Tell us your thoughts on victimhood and those playing the role of the victim and what you think the answer is…
Nicks biggest realization:
You have one life. The chances you are alive are so small. Get moving and make everything you can out of that life.
“Regardless of whatever hand that life has dealt us, it is our duty to play that hand to the best of our ability.”
At the 38 min mark, Nick talks about how to annihilate excuses…the flips the stables on me.
Best pieces of advice on entrepreneurship?
Best Quote: “Regardless of whatever hand that life has dealt us, it is our duty to play that hand to the best of our ability.”
Nick's Misfit 3:
This week’s Misfit Entrepreneur is Kevin Smith. I’ve always said that one of the most powerful ways to sell a product or present a business is through story and Kevin is known as the Story Architect.
His company helps startups and tech companies figure out what their story is and how to take that to market. He spent almost 2 decades leading sales and enterprise marketing, most notably with Dell, crafting and delivering thousands of powerful messages using story. In fact, in his career, Kevin has done over 10,000 pitches.
Kevin realized the process he created could be adapted to all forms of communication for any company and decided to go out on his own. The company has been nominated for the best small business marketing company by the Canadian association of marketing professionals and has helped companies throughout the world significantly grow revenue and secure funding. In this episode, I’ve asked Kevin to come on give you the step by step processes for crafting the perfect story and pitch.
Kevin spent a fair amount of time at Dell, but says his story is somewhat “accidental.” He had been entrepreneurial since high school but struggled with what he would do. He went to school for entrepreneurship, but it really wasn’t teaching what he felt he needed. He started doing IT jobs and thought he would have a career in IT as a help desk person. After one company he worked for cut their workforce including him, he was asked by a recruiter if he wanted to go into sales for Dell.
Kevin was reluctant and wasn’t sure that he wanted to do sales. When he went to interview with Dell, it turned out the guy interviewing him was a former boss and hired him on the spot. He was still reluctant to do it, but found he liked the combination of selling, but helping people with the technology. He fell in love with it. He sold for 3 years and then wanted a position for very high-end technical sales, especially servers. He was rejected but studied and became the foremost server expert for Dell in Canada. He sold for a few more years and went through a few years of other promotions and then became a brand manager.
He loved brand marketing and setting the marketing strategy. He did that for 6 years. It was during this time that he found some of the secrets to how to pitch because he did a lot of high-pressure pitch meetings with CIO’s, etc. He became “the go to guy” for pitching to the C-suite. He immersed himself into presenting and learning all of the secrets of great storytellers. He then was promoted to the acquisitions team and was put in charge of one of running one of the acquisitions that he spearheaded.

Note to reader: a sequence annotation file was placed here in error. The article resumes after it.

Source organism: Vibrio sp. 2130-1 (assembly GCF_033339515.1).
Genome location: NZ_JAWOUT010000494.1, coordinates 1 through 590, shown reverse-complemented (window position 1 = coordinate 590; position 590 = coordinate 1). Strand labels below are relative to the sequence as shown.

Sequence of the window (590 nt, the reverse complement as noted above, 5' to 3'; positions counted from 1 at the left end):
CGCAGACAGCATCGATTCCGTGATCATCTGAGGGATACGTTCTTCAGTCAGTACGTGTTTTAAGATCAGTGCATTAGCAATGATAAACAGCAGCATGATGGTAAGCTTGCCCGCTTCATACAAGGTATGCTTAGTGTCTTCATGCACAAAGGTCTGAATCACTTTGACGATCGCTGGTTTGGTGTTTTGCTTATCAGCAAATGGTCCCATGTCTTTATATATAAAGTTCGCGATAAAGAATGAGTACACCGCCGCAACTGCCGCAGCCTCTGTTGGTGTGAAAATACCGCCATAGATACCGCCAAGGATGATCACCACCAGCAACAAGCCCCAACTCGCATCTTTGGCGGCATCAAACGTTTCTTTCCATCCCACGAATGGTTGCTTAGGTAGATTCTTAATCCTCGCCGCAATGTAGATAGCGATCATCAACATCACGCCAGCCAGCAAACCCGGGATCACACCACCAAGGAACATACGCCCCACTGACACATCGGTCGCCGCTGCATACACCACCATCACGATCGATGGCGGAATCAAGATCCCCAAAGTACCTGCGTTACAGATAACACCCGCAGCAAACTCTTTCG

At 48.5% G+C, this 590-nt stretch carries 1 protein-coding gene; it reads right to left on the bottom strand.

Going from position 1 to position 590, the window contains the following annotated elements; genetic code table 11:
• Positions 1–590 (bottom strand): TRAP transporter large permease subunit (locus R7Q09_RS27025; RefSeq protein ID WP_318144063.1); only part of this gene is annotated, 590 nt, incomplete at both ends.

In building his process to pitch, he realized he was building out his system/strategy for his business today, The Story Architect.
At the 14:48, Kevin talks about starting The Story Architect…
At the 18 min mark, Kevin goes through his PACES framework and answers the question, “What is the most important thing that goes into crafting the perfect pitch or story?”
How do close the deal after you put PACES into effect? How do you get to ‘yes?”
What is the story blueprint?
What is important about the delivery of the pitch?
Anything else we should know on these topics?
At the 45 min mark, Kevin gives a great example of the elements of a great and the story arch using Star Wars.
Best Quote: “It's hard to change someone's mind. Over time our brain’s have become hardwired that “new information = death.” It is a fear response that happens automatically. For people to accept new information, you have to put it into something they like. People like and our minds gravitate to stories. ”
Kevin's Misfit 3
Hello Misfit Nation! Welcome to another edition of "Lessons for Hannah!"
In November of 2016, we introduced a new format that we are putting alongside our regular episodes called “Lessons for Hannah.” Hannah is my daughter and one of the main inspirations for the Misfit Entrepreneur. I wanted to have a place where she could go and learn from her daddy and his Misfit friends throughout her life….even after I am gone. If you haven’t listened to the first episode of "Lessons for Hannah," I urge you to as it gives some more background and tells the amazing story of how Hannah came to be in our lives.
"Lessons for Hannah" are short, very useful, and sometimes comical lessons, that I have learned which I want to share with you and give to Hannah to help in your lives. Because I want Hannah to have these for her life, I’m going to speak as though I am talking directly to her. These episodes are a lot of fun and if you think there is a lesson that we should include in these episodes, please don’t hesitate to send it over to us at email@example.com. We’d love to share it.
This week’s Lesson for Hannah
Hannah, I want to talk to about the difference between being rich and being wealthy. I recently wrote an article about this because many people confuse the two.